Farm Rescue founder Bill Gross selected grand marshal of ND State Fair Parade

Submitted Photo Bill Gross, founder and president of Farm Rescue, launched the nonprofit organization in 2005. He will be the grand marshal of this year’s North Dakota State Fair Parade in Minot on July 20.

Bill Gross and the volunteers with Farm Rescue are considered heroes to many farm and ranch families.

Since Farm Rescue was launched in 2005, with operations beginning in 2006, the organization has helped over 600 farm and ranch families who have experienced injury, illness or natural disasters in North Dakota and five other nearby states.

On Saturday, July 20, Gross, founder and president of Farm Rescue, will serve as the grand marshal of the North Dakota State Fair Parade in Minot, the largest parade in the state.

“It is a true honor to be selected as grand marshal for the North Dakota State Fair Parade,” said Gross. “The values upon which I was raised as a fourth-generation farmer truly represent the foundation of Farm Rescue and the people of North Dakota. Honest, hardworking and compassionate people who support the mission of Farm Rescue have been the key to the program’s success.”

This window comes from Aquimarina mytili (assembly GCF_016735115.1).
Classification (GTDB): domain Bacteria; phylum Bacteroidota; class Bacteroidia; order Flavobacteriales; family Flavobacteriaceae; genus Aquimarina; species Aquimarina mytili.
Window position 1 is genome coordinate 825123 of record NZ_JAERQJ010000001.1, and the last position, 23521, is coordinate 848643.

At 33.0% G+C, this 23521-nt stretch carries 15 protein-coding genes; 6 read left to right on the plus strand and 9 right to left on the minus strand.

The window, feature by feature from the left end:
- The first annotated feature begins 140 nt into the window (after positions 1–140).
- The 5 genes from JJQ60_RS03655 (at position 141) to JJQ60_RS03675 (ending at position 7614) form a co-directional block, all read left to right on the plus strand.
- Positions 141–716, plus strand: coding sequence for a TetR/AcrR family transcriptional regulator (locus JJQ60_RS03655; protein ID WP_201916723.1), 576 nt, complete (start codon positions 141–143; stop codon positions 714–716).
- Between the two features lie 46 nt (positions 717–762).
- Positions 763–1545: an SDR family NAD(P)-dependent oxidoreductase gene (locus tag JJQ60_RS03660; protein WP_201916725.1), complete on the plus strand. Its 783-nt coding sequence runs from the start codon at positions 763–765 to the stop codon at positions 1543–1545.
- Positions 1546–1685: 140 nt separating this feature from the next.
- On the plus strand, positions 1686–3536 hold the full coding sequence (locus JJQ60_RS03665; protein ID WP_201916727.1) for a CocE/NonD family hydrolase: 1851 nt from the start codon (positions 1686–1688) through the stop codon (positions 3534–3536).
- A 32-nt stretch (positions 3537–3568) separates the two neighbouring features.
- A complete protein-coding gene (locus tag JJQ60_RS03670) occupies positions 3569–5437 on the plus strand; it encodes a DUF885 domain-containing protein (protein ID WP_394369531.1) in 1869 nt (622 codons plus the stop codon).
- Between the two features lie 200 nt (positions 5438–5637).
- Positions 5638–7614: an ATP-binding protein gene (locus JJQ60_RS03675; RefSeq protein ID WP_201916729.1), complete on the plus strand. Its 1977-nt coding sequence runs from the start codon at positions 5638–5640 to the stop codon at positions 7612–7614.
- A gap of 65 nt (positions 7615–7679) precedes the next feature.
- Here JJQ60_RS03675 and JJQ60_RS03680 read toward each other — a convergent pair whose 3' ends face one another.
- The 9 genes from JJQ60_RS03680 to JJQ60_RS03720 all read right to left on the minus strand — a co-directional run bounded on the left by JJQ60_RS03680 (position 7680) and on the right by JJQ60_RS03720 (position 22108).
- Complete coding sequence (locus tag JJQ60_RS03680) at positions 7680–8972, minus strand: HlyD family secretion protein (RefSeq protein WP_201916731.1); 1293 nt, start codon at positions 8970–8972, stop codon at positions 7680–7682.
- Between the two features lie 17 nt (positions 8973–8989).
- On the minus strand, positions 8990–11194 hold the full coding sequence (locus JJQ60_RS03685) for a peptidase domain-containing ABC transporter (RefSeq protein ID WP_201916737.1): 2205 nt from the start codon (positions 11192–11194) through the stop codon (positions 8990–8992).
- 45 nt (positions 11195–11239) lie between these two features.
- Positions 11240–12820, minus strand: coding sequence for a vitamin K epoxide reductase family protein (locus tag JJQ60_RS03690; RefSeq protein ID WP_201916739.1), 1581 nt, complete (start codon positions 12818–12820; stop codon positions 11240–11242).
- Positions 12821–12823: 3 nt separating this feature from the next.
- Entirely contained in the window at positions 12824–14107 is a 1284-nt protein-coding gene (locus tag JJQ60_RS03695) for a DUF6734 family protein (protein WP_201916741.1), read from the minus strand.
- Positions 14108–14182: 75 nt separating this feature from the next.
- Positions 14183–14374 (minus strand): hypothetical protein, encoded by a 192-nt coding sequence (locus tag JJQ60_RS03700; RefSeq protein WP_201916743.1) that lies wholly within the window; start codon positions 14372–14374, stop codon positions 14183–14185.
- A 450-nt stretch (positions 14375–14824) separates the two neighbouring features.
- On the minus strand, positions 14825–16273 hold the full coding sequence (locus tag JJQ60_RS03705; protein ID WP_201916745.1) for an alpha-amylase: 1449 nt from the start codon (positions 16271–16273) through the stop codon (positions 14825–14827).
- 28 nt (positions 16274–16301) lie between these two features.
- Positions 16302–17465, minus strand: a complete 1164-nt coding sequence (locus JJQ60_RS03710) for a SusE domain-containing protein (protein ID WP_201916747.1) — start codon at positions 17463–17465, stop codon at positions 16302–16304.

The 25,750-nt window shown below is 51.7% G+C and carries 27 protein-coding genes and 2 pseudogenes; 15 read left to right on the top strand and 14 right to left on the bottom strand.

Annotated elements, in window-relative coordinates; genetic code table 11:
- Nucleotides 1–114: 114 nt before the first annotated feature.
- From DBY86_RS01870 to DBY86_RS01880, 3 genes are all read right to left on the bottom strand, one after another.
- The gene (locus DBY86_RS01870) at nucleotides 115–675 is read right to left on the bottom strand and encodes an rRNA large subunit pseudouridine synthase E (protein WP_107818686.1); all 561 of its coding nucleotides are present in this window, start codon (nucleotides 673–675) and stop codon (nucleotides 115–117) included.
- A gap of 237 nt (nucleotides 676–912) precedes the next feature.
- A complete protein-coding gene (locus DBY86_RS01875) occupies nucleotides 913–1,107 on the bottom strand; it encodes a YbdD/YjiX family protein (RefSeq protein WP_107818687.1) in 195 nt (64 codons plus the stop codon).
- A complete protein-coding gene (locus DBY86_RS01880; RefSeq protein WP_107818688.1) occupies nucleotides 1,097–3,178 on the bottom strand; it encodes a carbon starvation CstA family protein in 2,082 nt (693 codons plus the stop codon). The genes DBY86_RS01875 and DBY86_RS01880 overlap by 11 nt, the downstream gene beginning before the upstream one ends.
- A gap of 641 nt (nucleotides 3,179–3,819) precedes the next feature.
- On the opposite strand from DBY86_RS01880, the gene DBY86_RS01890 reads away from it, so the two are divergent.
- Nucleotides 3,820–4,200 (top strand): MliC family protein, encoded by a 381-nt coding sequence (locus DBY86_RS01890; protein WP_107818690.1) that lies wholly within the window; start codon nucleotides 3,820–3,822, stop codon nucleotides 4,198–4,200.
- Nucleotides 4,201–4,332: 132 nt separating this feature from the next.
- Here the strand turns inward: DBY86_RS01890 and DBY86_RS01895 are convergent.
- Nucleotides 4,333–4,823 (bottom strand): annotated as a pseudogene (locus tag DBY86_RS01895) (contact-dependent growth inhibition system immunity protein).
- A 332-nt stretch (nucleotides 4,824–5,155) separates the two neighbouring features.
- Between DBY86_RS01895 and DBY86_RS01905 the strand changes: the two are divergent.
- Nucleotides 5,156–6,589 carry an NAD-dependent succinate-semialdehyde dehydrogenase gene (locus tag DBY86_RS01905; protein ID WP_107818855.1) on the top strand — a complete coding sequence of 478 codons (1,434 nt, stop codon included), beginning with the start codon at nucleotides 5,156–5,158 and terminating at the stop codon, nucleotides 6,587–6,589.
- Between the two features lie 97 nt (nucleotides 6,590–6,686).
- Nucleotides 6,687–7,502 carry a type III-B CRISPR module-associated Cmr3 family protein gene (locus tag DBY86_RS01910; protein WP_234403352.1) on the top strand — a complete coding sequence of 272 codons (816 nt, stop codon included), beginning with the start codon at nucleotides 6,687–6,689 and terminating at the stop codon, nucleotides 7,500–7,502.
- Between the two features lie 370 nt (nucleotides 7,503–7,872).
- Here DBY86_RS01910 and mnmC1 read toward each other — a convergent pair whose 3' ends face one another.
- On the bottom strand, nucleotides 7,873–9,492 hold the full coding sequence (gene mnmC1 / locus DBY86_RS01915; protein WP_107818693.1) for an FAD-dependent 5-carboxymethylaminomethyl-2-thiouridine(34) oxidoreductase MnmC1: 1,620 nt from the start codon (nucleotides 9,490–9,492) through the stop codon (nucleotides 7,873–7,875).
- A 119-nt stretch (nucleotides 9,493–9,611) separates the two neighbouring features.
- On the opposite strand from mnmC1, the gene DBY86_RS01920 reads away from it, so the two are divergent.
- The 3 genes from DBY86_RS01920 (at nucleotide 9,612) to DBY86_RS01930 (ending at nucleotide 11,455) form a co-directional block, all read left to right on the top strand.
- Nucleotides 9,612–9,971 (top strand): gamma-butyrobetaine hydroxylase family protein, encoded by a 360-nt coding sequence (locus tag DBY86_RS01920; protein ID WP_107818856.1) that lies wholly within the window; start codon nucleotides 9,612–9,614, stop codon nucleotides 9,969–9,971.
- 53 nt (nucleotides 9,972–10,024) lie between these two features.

Farm Rescue and its volunteers who come from North Dakota and other states across the country provide planting, haying, harvesting, hauling and livestock feeding assistance to farm and ranch families in need. Families who are in need apply to Farm Rescue for help. The organization receives many referrals as well.

Submitted Photo From left to right are Bill Gross, founder and president of Farm Rescue; Mark Baumgarten, a retired John Deere employee from Bettendorf, Iowa; and Clay Robertson, a NASA engineer from Fayetteville, Tenn. Baumgarten and Robertson are Farm Rescue volunteers who help each spring. They are shown at the Baumgarten Farm at Davenport.

Bill Gross grew up on a farm at Cleveland, a community west of Jamestown. Like so many farm boys before him, it was not possible to continue the family’s farming legacy at a young age due to financial constraints, according to Farm Rescue. His parents encouraged him to seek higher education in pursuit of a better life.

With a dream of flying, Gross enrolled in the University of North Dakota’s aviation program and earned his bachelor’s degree. (In 2015 he received an honorary doctorate degree from UND.) After graduation, he began his flying career. He’s been flying for United Parcel Service (UPS) for 25 years as of April 11.